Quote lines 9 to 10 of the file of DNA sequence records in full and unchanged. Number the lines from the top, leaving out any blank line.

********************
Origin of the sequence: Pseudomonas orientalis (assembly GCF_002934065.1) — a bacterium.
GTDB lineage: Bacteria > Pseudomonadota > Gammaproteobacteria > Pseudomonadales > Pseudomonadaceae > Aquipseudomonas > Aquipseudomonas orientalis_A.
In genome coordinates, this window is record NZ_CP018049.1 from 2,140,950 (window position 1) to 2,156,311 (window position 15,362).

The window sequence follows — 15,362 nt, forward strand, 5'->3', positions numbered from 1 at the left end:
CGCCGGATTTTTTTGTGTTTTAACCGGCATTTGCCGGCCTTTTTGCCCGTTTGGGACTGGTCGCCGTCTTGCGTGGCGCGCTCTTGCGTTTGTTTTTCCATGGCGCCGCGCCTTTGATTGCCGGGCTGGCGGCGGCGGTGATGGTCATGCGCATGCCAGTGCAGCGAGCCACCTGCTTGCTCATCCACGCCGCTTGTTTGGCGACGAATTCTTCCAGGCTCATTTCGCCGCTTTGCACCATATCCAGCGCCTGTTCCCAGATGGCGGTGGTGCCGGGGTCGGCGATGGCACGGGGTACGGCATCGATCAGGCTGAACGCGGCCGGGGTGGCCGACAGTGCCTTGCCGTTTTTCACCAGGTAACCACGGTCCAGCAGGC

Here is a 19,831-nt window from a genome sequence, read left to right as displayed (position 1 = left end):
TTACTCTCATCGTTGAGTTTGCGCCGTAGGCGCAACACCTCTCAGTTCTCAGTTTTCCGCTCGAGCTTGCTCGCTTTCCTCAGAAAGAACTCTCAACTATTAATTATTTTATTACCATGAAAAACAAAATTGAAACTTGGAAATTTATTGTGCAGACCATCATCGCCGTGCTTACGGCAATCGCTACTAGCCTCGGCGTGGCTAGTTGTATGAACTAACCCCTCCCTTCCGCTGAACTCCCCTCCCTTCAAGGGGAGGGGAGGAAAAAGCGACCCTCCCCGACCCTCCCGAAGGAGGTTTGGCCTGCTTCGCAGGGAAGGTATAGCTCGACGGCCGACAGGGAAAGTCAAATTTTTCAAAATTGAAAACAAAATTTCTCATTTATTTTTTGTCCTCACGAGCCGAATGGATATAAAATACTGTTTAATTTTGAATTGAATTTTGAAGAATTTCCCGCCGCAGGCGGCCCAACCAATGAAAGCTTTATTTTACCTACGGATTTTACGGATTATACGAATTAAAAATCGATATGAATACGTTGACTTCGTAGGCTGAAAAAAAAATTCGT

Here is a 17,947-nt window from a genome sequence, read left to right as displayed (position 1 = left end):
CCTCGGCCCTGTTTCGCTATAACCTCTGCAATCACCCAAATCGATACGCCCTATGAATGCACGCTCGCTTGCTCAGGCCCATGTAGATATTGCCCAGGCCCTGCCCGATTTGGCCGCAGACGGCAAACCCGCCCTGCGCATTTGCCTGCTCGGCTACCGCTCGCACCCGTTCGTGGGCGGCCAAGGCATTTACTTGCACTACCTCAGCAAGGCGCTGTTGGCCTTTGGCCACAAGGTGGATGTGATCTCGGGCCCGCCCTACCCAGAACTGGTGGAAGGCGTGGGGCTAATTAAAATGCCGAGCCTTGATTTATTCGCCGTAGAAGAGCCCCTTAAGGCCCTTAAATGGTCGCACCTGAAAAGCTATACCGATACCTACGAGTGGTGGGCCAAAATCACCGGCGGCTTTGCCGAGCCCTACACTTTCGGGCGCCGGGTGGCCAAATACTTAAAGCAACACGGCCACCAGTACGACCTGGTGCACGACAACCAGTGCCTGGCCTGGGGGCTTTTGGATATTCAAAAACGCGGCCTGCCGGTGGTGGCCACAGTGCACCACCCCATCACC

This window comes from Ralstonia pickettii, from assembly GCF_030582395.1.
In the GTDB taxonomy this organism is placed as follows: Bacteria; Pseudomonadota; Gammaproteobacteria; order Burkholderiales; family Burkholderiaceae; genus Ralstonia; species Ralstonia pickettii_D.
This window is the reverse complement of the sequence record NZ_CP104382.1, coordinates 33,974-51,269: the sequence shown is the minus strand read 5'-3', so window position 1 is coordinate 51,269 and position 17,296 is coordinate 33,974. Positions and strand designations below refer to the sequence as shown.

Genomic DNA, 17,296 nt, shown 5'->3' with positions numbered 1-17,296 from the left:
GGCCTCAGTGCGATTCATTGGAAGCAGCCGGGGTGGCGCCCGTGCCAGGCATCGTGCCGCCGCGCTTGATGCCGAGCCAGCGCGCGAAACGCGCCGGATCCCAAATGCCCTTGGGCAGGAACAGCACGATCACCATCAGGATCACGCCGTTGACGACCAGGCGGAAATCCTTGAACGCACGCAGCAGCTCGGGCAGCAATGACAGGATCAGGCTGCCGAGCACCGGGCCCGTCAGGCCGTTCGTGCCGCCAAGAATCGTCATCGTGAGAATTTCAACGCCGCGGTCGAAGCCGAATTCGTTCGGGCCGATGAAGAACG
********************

CCTCGGCCCTGTTTCGCTATAACCTCTGCAATCACCCAAATCGATACGCCCTATGAATGCACGCTCGCTTGCTCAGGCCCATGTAGATATTGCCCAGGCCCTGCCCGATTTGGCCGCAGACGGCAAACCCGCCCTGCGCATTTGCCTGCTCGGCTACCGCTCGCACCCGTTCGTGGGCGGCCAAGGCATTTACTTGCACTACCTCAGCAAGGCGCTGTTGGCCTTTGGCCACAAGGTGGATGTGATCTCGGGCCCGCCCTACCCAGAACTGGTGGAAGGCGTGGGGCTAATTAAAATGCCGAGCCTTGATTTATTCGCCGTAGAAGAGCCCCTTAAGGCCCTTAAATGGTCGCACCTGAAAAGCTATACCGATACCTACGAGTGGTGGGCCAAAATCACCGGCGGCTTTGCCGAGCCCTACACTTTCGGGCGCCGGGTGGCCAAATACTTAAAGCAACACGGCCACCAGTACGACCTGGTGCACGACAACCAGTGCCTGGCCTGGGGGCTTTTGGATATTCAAAAACGCGGCCTGCCGGTGGTGGCCACAGTGCACCACCCCATCACC

This window comes from Ralstonia pickettii, from assembly GCF_030582395.1.